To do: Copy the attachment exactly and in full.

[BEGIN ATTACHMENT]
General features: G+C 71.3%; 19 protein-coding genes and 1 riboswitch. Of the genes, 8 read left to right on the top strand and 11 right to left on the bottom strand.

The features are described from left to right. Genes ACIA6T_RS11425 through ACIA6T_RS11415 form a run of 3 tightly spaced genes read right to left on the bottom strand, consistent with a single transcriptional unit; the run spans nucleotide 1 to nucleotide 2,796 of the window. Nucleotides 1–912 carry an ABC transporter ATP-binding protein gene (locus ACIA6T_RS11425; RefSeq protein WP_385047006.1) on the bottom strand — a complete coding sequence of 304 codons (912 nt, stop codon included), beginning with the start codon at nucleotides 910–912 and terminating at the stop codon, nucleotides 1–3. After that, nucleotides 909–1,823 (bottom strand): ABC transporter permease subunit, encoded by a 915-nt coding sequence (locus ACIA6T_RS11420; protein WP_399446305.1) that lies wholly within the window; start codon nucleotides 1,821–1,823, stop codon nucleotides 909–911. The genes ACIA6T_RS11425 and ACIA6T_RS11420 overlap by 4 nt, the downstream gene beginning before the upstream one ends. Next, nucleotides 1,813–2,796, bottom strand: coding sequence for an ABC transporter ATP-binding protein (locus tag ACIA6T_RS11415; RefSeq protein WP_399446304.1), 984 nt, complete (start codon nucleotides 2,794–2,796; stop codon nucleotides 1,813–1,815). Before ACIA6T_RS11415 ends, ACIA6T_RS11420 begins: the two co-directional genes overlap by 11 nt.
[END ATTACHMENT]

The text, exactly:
General features: G+C 71.3%; 19 protein-coding genes and 1 riboswitch. Of the genes, 8 read left to right on the top strand and 11 right to left on the bottom strand.

The features are described from left to right. Genes ACIA6T_RS11425 through ACIA6T_RS11415 form a run of 3 tightly spaced genes read right to left on the bottom strand, consistent with a single transcriptional unit; the run spans nucleotide 1 to nucleotide 2,796 of the window. Nucleotides 1–912 carry an ABC transporter ATP-binding protein gene (locus ACIA6T_RS11425; RefSeq protein WP_385047006.1) on the bottom strand — a complete coding sequence of 304 codons (912 nt, stop codon included), beginning with the start codon at nucleotides 910–912 and terminating at the stop codon, nucleotides 1–3. After that, nucleotides 909–1,823 (bottom strand): ABC transporter permease subunit, encoded by a 915-nt coding sequence (locus ACIA6T_RS11420; protein WP_399446305.1) that lies wholly within the window; start codon nucleotides 1,821–1,823, stop codon nucleotides 909–911. The genes ACIA6T_RS11425 and ACIA6T_RS11420 overlap by 4 nt, the downstream gene beginning before the upstream one ends. Next, nucleotides 1,813–2,796, bottom strand: coding sequence for an ABC transporter ATP-binding protein (locus tag ACIA6T_RS11415; RefSeq protein WP_399446304.1), 984 nt, complete (start codon nucleotides 2,794–2,796; stop codon nucleotides 1,813–1,815). Before ACIA6T_RS11415 ends, ACIA6T_RS11420 begins: the two co-directional genes overlap by 11 nt.